Culminating the end of Holy Week, Holy Saturday brings Christ’s suffering and death to a close. While Lent ends at sundown on Maundy Thursday, Holy Week and the Triduum end at sundown on Holy Saturday. The Catholic Encyclopedia says that “it is the close of the season of Lent and penance, and the beginning of paschal time, which is one of rejoicing.” While sadness and grief continue to mark Holy Saturday, it anticipates the approaching joy.
How did Holy Saturday develop?In the fourth century development of Holy Week and the Triduum, Holy Saturday really did not receive much attention. Concerning its history, the Catholic Encyclopedia points out the most significant aspect, “By a noteworthy exception, in the early Church this was the only Saturday on which fasting was permitted (Constit. Apost., VII, 23), and the fast was one of special severity.” Dennis Batcher echoes this with a similar statement, “An ancient tradition dating to the first centuries of the church calls for no food of any kind to be eaten on Holy Saturday, or for 40 hours before sunrise on Sunday.” They practiced a total fast on Holy Saturday. In terms of its development, the most notable aspect is the allowance of a Saturday fast, which is usually not allowed.
What happens on Holy Saturday?There is not much activity on Holy Saturday. Christ is dead, and as Ken Collins reminds us, “This is the second day that Jesus lay in the tomb.” This is a solemn and somber time. It is a time of sadness and grieving. The Messiah, who did all of these extraordinary miracles, lies dead in his cold dark tomb. The one, that the disciples expected to rescue them from Roman rule, is a lifeless corpse.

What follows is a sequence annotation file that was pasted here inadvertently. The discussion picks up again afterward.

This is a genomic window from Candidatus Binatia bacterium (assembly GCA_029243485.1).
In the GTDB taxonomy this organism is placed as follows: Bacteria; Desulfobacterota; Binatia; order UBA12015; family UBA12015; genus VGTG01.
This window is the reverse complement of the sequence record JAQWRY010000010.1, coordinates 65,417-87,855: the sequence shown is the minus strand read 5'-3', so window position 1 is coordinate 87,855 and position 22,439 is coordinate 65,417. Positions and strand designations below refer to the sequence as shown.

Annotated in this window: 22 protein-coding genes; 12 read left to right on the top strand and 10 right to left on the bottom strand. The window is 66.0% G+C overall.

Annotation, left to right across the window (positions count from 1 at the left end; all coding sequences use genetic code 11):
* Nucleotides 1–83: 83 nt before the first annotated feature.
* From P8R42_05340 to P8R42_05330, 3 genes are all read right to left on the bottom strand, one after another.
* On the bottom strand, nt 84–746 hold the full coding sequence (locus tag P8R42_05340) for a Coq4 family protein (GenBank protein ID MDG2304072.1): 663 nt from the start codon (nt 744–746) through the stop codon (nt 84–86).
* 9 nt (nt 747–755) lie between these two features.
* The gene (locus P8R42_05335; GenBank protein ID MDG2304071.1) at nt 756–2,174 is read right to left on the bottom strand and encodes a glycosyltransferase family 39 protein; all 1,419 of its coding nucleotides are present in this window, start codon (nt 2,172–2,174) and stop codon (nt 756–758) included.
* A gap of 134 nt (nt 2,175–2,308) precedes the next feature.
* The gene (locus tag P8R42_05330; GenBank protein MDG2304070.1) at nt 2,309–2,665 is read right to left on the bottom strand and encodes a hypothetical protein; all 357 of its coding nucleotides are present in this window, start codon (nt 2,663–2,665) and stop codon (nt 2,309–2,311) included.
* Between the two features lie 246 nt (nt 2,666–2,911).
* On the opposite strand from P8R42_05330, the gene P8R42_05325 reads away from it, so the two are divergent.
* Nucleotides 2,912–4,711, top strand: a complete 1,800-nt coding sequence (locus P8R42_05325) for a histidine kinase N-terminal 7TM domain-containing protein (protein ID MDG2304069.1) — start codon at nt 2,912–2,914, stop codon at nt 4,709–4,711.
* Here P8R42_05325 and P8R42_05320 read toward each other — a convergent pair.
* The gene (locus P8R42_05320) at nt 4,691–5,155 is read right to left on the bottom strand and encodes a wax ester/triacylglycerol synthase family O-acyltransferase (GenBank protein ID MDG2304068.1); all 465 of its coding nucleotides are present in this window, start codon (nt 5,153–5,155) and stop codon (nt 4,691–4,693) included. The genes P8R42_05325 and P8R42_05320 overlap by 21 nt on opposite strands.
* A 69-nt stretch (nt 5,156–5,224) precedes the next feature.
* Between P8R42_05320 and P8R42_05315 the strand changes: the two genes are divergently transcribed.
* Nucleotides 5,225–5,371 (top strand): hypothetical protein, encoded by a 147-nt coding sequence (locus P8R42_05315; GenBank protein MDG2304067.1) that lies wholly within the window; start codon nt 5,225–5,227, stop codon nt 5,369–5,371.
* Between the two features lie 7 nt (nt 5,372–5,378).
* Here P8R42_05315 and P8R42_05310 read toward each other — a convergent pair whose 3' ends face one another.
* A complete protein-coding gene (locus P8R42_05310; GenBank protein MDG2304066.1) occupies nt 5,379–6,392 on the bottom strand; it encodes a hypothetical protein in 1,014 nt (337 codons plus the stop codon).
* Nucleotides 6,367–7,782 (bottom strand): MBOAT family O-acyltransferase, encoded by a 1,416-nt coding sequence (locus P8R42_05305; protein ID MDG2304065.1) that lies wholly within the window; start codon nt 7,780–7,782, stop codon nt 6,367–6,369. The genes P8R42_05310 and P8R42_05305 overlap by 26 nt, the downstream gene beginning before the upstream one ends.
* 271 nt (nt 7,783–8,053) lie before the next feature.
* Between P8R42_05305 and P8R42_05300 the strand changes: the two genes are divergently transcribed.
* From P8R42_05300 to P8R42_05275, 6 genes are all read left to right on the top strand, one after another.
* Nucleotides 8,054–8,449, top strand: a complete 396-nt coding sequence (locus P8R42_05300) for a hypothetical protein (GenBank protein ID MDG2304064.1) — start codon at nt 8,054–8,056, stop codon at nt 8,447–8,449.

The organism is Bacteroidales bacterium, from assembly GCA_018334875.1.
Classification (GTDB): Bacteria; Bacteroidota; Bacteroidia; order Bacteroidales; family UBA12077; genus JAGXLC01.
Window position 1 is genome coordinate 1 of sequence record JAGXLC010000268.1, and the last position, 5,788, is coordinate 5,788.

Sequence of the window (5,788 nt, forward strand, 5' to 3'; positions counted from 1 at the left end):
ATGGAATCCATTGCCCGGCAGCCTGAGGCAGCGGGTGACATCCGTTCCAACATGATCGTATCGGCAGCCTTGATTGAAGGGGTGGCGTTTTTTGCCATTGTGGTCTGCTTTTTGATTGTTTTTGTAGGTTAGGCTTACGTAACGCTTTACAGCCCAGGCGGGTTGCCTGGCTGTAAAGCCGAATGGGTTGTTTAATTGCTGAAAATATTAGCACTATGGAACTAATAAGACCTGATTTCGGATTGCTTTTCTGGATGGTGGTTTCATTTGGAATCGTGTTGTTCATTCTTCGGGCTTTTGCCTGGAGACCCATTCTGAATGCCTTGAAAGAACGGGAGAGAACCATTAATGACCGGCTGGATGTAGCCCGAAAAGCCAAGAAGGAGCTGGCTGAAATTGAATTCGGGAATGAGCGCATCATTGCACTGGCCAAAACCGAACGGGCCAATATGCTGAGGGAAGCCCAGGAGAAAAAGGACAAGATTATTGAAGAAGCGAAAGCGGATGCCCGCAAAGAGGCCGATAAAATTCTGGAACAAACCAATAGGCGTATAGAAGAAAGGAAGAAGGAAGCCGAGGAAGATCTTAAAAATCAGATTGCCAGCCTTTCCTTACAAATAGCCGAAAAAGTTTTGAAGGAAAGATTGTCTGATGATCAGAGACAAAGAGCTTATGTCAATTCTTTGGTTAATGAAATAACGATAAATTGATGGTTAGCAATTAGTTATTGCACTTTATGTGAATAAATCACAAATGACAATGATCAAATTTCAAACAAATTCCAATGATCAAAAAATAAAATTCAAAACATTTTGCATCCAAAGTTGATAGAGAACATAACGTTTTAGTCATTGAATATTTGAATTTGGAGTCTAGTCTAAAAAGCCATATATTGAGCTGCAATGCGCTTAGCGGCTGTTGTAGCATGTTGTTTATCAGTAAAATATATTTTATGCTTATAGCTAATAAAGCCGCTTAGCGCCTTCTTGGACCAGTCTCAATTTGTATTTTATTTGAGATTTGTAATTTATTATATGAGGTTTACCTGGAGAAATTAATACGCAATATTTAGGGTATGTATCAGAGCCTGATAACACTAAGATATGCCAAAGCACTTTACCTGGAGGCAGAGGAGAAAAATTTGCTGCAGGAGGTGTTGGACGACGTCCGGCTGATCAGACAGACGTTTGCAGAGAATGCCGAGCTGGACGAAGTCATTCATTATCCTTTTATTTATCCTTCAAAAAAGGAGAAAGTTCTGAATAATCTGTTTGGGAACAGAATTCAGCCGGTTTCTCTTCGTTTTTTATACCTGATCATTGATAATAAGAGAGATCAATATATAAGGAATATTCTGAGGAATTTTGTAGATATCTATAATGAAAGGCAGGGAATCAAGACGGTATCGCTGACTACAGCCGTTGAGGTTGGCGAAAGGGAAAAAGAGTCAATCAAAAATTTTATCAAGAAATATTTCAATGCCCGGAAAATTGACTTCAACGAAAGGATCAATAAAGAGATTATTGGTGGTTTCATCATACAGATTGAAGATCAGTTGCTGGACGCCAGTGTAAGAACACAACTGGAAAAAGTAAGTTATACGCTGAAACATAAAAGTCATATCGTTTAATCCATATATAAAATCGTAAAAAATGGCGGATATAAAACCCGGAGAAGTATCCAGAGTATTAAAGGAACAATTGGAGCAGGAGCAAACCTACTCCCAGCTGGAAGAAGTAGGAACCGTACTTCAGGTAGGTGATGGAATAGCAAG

How do we celebrate Holy Saturday?Chittister comments, “Holy Saturday is a day nobody talks about much in the liturgical year” (152). Obviously, it is somewhat neglected. Robert Webber says, “In most churches there is no Holy Saturday service” (134). While this is true of most churches, Wikipedia makes the observation, “In some Anglican churches, including the Episcopal Church in the United States, provision is made for a simple Liturgy of the Word on this day, with readings commemorating the burial of Christ, but no Eucharist.” Some churches celebrate with a simple liturgy of the Word (Wikipedia).
The celebration of Holy Saturday lends itself to a more private remembrance. While a day of rest before Easter Vigil, Robert Webber says, “It is a day to keep silence, to fast, to pray, to identify with Jesus in the tomb, and to prepare for the great resurrection feast” (134).
Holy Saturday reveals our emptiness and loss of hope (Chittister 155-157). We are alone. Christ is dead. These stark reminders must be experienced. On Holy Saturday, we feel that all hope has vanished. Yet, the loss of hope prepares us for the Easter resurrection. We cannot fully experience the hope of Easter until we have experienced the loss of Holy Saturday.
Dennis Batcher suggests another observance for Holy Saturday. He says, “It is also a time to remember family and the faithful who have died as we await the resurrection, or to honor the martyrs who have given their lives for the cause of Christ in the world” (Batcher). Our remembrance of them enhances our longing for Easter and ultimately the Final Resurrection.
What happens after Holy Saturday?Holy Saturday leads into the Easter Vigil on Saturday after sundown or very early Sunday morning.
Batcher, Dennis: http://www.cresourcei.org/cyholyweek.html
Catholic Encyclopedia: http://www.newadvent.org/cathen/07424a.htm
Chittister, Joan. The Liturgical Year: the Spiraling Adventure of the Spiritual Life (Nashville: Thomas Nelson, 2009).
Collins, Ken: http://www.kencollins.com/holy-05.htm
Webber, Robert. Ancient-Future Time: Forming Spirituality through the Christian Year (Grand Rapids: Baker Books, 2004).